Kepler 138b - A Mars-size planet in a Tug-of-War
131A Campbell Hall
Jason Rowe (NASA Ames)
Thousands of extrasolar planets have been found with with a wide range of masses and radii yet only small fraction of these planets have had both their mass and radius measured. aving both the mass and radius gives insight towards the bulk composition of a planet.
Dr. Rowe will present an analysis of the 3-planet transiting Kepler-138 system where his group was able to measure the mass and radius of a planet smaller than the Earth. This was accomplished by using the depth of the transit to determine the radius and transiting-timing-variations to determine the mass.
Transiting-timing-variations are due to the gravitational pull of planets on each other causing departures from Keplerian orbits. he amplitude and time-scale of the gravitational perturbations is directly related to the masses of each of the known planets. Rowe and the team measured the mass of the Mars-sized inner planet based on on the transit times of its neighbour and thereby provide the first density measurement for an exoplanet smaller than Earth. The middle and outer planets are both slightly larger than Earth. The middle planet's density is similar to that of Earth, while the outer planet is less than half as dense, implying that it contains a greater portion of low density components such as H2O and/or H2.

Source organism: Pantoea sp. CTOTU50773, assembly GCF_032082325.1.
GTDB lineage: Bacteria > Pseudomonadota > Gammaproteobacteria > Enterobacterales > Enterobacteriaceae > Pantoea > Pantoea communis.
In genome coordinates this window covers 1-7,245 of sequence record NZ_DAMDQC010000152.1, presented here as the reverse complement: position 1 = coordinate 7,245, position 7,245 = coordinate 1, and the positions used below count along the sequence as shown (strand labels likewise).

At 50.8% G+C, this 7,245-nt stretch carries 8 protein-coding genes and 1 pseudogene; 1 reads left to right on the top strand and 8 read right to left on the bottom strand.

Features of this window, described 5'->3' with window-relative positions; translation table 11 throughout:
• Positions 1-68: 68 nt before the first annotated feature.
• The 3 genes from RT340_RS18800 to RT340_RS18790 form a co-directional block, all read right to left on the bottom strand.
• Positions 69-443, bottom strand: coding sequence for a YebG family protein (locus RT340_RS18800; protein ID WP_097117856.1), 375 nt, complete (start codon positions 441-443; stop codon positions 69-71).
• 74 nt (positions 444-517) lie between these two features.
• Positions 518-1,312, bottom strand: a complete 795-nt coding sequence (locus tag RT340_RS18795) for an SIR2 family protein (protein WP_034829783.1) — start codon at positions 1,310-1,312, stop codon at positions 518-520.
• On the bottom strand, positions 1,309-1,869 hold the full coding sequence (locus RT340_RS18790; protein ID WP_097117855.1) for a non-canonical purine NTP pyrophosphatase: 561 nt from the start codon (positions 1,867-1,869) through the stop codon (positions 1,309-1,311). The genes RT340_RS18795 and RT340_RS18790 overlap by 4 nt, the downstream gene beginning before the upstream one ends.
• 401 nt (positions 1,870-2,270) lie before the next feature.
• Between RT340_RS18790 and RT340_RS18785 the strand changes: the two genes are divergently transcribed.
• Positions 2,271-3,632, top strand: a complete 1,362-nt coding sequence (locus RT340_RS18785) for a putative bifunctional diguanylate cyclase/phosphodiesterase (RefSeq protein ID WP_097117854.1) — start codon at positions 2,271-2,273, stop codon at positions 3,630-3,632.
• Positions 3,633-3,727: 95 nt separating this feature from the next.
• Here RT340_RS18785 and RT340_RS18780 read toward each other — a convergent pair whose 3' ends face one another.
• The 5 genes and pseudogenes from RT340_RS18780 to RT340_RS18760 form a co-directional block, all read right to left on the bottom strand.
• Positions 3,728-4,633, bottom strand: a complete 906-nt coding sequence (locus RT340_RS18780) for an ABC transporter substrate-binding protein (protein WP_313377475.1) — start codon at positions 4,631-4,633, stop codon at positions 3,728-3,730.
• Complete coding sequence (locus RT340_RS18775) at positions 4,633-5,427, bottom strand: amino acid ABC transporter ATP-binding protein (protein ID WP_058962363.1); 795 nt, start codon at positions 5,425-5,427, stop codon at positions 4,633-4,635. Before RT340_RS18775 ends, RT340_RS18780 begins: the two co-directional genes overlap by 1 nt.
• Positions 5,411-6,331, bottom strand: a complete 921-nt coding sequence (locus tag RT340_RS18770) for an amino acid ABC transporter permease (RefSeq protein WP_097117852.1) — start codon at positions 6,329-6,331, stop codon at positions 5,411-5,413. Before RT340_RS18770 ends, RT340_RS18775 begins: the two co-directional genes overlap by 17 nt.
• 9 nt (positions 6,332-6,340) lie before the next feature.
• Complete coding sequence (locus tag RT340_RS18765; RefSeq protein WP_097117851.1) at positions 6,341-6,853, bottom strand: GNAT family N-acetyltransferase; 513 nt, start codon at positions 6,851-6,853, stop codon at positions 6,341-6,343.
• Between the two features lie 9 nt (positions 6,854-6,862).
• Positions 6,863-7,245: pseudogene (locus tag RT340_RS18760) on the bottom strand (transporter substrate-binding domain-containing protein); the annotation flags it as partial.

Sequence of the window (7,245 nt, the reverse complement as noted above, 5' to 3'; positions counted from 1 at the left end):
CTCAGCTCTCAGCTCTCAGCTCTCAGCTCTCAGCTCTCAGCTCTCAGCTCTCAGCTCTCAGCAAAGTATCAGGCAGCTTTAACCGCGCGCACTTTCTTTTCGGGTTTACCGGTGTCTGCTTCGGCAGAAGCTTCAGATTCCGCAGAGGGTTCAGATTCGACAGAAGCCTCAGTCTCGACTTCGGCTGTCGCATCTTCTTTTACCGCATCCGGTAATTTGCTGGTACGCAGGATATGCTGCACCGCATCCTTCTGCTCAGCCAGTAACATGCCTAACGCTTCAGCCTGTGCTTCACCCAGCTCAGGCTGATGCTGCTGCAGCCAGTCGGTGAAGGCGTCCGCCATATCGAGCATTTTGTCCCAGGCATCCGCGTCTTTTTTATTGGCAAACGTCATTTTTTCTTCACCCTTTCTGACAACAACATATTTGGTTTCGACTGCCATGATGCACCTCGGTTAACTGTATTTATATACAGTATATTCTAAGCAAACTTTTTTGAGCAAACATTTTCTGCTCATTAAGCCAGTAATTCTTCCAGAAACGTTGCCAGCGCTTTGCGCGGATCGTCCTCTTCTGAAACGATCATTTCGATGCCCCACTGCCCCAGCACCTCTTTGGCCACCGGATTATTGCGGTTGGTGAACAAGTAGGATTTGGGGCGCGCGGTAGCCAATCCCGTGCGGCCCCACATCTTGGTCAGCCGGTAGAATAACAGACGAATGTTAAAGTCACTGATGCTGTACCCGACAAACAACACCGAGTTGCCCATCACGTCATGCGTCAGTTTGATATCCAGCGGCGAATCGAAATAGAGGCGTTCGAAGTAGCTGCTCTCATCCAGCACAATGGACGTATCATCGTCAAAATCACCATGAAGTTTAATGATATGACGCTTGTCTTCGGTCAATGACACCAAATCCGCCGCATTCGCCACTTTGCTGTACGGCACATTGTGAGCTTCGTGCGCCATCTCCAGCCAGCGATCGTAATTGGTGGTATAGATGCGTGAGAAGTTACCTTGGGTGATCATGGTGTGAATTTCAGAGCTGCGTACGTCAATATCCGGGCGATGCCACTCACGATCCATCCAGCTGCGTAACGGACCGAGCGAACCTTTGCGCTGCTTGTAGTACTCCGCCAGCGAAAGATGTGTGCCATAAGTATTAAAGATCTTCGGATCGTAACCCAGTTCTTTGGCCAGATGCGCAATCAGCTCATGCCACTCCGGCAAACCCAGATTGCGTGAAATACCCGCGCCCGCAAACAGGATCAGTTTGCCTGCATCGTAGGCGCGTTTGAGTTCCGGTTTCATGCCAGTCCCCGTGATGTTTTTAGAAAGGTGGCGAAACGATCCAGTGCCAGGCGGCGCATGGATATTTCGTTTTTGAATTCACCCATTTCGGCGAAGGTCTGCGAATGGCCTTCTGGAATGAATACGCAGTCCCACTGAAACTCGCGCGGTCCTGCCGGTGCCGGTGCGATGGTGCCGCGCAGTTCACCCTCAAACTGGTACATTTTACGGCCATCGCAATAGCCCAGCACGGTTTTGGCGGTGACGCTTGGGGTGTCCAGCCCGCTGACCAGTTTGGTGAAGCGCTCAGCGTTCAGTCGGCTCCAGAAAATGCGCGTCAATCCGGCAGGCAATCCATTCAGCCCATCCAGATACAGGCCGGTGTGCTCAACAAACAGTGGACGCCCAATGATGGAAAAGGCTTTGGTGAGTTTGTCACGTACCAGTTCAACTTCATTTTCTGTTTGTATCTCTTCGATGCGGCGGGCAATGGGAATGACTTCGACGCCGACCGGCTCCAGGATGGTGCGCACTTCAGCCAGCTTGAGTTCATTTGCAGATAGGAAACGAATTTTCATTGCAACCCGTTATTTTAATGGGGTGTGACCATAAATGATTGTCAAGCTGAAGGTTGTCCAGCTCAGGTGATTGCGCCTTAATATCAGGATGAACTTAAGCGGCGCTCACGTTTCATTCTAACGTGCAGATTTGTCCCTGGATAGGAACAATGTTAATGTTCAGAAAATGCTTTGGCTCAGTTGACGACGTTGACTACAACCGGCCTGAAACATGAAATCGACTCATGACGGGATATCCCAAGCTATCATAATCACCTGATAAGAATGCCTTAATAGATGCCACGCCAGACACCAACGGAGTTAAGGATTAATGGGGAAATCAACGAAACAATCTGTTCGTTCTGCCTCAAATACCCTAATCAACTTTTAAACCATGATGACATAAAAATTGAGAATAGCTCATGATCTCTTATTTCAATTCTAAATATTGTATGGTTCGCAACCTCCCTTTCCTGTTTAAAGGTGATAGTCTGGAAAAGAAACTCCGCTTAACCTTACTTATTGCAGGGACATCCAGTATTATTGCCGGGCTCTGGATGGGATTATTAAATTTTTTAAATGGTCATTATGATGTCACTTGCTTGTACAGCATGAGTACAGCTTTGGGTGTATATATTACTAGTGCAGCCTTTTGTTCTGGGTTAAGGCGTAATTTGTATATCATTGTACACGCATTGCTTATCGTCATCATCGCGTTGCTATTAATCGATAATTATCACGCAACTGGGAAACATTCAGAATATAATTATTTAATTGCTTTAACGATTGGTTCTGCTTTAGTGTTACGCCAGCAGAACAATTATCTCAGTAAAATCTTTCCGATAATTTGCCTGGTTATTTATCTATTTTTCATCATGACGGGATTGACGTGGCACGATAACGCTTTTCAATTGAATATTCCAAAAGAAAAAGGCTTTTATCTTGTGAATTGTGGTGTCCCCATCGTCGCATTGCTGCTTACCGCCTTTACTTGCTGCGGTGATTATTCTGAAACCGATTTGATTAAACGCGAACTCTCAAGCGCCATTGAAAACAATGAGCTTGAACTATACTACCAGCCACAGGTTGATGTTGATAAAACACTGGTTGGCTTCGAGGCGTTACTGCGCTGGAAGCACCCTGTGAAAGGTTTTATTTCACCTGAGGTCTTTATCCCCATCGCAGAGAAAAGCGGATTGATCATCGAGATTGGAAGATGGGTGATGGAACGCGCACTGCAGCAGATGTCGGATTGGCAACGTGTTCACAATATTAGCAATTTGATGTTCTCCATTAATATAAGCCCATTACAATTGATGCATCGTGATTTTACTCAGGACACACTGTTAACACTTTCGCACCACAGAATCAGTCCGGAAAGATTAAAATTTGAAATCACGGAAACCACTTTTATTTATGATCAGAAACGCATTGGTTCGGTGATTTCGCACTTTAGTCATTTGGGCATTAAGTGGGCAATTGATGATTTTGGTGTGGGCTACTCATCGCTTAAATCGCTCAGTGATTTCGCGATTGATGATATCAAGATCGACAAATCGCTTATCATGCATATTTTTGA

Having a radius measurement alone is insufficient to state whether a planet is Earth-like or rocky in composition, having a mass measurement is critically important. The method of using transiting-timing-variations to determine masses of planets Earth-sized and smaller promises to be a powerful technique and will allow us to probe the basic properties of small extrasolar planets.